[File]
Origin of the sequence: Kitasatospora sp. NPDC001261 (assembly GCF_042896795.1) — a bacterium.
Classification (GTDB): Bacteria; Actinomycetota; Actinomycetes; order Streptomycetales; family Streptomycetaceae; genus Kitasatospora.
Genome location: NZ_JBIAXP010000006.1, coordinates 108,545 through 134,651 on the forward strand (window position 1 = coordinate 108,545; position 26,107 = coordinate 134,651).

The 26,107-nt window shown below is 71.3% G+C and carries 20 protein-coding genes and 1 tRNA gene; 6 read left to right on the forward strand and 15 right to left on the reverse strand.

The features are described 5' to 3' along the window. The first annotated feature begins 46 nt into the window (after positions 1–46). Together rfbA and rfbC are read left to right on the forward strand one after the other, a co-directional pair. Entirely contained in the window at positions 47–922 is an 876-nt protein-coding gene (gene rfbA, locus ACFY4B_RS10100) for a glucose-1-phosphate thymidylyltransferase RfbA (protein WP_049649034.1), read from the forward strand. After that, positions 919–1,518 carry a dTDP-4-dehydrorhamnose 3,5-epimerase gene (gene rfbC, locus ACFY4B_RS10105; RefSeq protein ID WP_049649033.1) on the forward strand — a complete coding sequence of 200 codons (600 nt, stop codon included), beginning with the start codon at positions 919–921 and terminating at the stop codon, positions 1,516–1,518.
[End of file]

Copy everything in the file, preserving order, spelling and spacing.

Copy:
Origin of the sequence: Kitasatospora sp. NPDC001261 (assembly GCF_042896795.1) — a bacterium.
Classification (GTDB): Bacteria; Actinomycetota; Actinomycetes; order Streptomycetales; family Streptomycetaceae; genus Kitasatospora.
Genome location: NZ_JBIAXP010000006.1, coordinates 108,545 through 134,651 on the forward strand (window position 1 = coordinate 108,545; position 26,107 = coordinate 134,651).

The 26,107-nt window shown below is 71.3% G+C and carries 20 protein-coding genes and 1 tRNA gene; 6 read left to right on the forward strand and 15 right to left on the reverse strand.

The features are described 5' to 3' along the window. The first annotated feature begins 46 nt into the window (after positions 1–46). Together rfbA and rfbC are read left to right on the forward strand one after the other, a co-directional pair. Entirely contained in the window at positions 47–922 is an 876-nt protein-coding gene (gene rfbA, locus ACFY4B_RS10100) for a glucose-1-phosphate thymidylyltransferase RfbA (protein WP_049649034.1), read from the forward strand. After that, positions 919–1,518 carry a dTDP-4-dehydrorhamnose 3,5-epimerase gene (gene rfbC, locus ACFY4B_RS10105; RefSeq protein ID WP_049649033.1) on the forward strand — a complete coding sequence of 200 codons (600 nt, stop codon included), beginning with the start codon at positions 919–921 and terminating at the stop codon, positions 1,516–1,518.